By Sarah Dorrance
The serpent eating its own tail is not an image specific to vampires, or even associated traditionally with vampires.
It is a very old symbol. First seen in alchemy, as a semiotic motif representing the never-ending process of refining prima material into gold, it reappears in European heraldry and in works of art.
Let’s look at the two components of the ouroboros: the beast itself, and the fact that it is self-devouring to make a circle.
The serpent, sometimes depicted as a snake and sometimes as a dragon or as a worm, stands for knowledge, wisdom, discipline, power, awareness — and the world itself. In the West, because of Biblical interpretation, this beast (whether in ouroboric form or not) is associated with Satan, and thus can be seen as embodying the dichotomy of truth vs. lies, humility vs. pride, independence vs. rebellion, innocence vs. experience, despair vs. the Fortunate Fall. Prometheus stealing the fire from the Olympian heights. (This doesn’t even touch on the dragons and snakes that are found in Oriental astrology and mythology, the concept of the “world serpent,” the Celtic concept of dragons, the snake found in North American and Mesoamerican art, etc. There’s simply too much material, especially if you think of the ouroboros as a sort of shorthand version of the labyrinth motif, which is nothing if not serpentine.)
The circular “O” can have multiple meanings as well. It can be the what the Taoists refer to as “mu,” the glyph that unasks a question; or a symbol of Zen emptiness, the emptiness that invites and embodies satori. It can be the magic circle — forever spiraling, forever creating cycles of power. It can represent the eternal feminine, the yoni in Tantric yoga. It can represent the earth. For those of us who have one track minds, we might see in it the promise of orgasmic rapture in the “little death,” or the vampire’s sine qua non, the Universal Donor (please, if you want to make snide comments from the peanut gallery about Type O’s, please restrain them, it’s an old joke). This latter is interesting because serpents are often considered male — thus, by devouring itself, and creating a female glyph, the serpent effectively warps gender. The “O” can also represent an open, hungry mouth, or openness in general; it can be a shorthand version of the mandala, symbol of individuation, or of the yin/yang; it can, finally, represent the cycle of life.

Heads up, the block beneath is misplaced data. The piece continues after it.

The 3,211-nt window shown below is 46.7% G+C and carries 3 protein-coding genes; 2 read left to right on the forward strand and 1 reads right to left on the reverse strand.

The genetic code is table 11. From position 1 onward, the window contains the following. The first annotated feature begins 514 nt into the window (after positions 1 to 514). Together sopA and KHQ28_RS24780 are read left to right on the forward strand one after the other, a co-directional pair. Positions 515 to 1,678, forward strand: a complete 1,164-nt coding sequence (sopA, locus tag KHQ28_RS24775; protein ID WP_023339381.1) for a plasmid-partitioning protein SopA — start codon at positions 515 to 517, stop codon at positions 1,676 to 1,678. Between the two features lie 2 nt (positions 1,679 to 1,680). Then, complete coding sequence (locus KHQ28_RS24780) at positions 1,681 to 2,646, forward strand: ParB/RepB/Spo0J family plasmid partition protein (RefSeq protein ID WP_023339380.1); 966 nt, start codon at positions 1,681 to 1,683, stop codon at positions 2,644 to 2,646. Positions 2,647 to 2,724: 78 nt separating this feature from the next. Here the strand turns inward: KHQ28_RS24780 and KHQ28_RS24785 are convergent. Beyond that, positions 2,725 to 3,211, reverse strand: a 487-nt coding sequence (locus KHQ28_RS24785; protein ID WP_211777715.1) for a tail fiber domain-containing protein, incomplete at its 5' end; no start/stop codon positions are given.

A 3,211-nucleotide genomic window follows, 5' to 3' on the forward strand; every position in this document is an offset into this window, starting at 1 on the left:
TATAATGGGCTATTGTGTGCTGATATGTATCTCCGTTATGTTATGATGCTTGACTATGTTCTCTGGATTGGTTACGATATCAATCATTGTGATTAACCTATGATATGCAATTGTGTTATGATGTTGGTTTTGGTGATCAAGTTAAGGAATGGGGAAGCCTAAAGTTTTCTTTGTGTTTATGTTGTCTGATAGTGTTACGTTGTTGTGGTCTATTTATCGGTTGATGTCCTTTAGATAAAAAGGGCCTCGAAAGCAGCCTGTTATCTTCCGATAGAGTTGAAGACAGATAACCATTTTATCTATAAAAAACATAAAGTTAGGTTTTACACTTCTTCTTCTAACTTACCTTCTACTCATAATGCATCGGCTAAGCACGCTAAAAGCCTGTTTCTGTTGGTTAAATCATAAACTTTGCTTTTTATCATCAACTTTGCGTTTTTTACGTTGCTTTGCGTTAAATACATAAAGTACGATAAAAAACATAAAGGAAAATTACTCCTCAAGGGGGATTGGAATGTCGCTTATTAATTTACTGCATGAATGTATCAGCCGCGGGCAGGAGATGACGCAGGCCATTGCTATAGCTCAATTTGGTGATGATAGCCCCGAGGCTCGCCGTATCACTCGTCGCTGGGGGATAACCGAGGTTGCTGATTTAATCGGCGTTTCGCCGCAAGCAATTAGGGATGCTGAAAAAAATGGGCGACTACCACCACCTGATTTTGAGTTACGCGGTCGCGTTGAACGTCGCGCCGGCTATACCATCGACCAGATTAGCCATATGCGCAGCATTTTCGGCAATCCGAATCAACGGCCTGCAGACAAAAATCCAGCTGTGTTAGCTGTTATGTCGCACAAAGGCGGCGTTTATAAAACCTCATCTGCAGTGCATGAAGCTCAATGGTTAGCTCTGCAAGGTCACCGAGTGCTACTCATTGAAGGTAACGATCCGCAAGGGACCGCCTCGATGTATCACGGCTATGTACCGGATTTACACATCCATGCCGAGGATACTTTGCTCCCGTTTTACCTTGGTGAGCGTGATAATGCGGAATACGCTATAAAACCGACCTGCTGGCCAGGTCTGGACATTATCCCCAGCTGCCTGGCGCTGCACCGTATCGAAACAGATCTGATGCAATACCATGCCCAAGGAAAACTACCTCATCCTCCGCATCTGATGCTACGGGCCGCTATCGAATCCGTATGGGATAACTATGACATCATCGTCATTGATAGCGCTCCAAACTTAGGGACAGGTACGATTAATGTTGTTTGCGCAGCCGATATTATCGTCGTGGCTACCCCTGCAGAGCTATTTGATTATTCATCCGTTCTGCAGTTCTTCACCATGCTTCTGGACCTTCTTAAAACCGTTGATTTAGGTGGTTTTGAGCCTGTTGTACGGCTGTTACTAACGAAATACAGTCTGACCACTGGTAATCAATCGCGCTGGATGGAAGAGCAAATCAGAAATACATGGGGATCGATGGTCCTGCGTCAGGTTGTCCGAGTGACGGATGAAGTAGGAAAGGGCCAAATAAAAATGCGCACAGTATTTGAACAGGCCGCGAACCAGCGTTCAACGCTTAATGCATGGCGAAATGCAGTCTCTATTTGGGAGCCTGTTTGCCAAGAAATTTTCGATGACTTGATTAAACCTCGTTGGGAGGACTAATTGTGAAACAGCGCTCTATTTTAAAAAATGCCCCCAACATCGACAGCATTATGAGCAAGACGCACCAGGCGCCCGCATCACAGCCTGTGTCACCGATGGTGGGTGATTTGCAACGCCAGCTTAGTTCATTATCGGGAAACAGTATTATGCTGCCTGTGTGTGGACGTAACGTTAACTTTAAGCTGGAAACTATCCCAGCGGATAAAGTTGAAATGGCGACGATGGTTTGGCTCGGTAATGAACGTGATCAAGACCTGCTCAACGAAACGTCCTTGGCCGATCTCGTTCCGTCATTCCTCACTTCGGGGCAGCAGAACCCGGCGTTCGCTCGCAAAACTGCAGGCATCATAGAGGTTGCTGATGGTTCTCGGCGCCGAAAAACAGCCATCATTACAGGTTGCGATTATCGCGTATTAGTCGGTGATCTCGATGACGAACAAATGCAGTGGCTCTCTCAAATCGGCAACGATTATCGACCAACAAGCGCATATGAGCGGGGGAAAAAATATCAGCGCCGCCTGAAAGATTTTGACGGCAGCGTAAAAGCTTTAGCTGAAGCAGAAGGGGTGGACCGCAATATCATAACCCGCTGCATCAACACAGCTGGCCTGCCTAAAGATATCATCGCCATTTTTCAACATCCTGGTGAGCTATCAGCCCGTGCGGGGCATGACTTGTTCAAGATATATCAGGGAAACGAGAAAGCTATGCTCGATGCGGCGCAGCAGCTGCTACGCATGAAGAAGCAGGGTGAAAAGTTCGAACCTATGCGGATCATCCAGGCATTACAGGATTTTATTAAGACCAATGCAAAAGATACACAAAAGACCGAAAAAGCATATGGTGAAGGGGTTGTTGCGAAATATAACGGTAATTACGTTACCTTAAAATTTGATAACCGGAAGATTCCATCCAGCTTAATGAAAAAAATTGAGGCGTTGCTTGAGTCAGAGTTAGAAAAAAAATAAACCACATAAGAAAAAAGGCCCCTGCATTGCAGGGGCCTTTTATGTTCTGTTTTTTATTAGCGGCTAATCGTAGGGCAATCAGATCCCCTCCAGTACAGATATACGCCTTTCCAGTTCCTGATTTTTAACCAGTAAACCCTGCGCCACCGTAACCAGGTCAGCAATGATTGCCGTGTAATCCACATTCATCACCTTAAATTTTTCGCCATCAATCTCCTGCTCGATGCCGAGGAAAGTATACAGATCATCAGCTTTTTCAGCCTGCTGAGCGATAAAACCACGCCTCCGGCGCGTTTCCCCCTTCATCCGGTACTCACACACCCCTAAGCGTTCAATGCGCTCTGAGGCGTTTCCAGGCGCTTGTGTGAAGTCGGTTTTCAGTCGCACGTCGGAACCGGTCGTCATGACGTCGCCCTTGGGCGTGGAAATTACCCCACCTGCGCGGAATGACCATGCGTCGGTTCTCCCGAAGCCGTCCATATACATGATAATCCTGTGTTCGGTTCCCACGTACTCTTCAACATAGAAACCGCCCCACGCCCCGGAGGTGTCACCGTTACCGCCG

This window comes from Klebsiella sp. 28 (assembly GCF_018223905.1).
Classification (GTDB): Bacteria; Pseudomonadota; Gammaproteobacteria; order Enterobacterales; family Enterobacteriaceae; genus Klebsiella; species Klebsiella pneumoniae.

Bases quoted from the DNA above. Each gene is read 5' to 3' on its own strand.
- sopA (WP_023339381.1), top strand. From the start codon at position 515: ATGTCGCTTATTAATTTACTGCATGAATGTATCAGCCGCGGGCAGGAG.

I like all of these associations, of course, because I see a little of all of these in the act of feeding, to a certain degree — but I especially like the reference to the life cycle. I want to call attention to it for a second because I think I need to point out something crucial, something I frequently see missing in the vampire subculture. All things are interconnected and interdependent. The food chain is less a spiraling ladder than it is a roundabout. Even those of us who see ourselves at the top will die eventually, and become food for worms and bacteria. We are all equal in the impersonal eyes of Nature. How silly it suddenly seems to regard the vampire (or any other human being — oh, surely you don’t consider vampires to be other than human?) as alone and superior. Those of us who are completely aloof do not feed. And predators will someday be food themselves. You can’t escape the chain.
I can’t think of a symbol more fitting.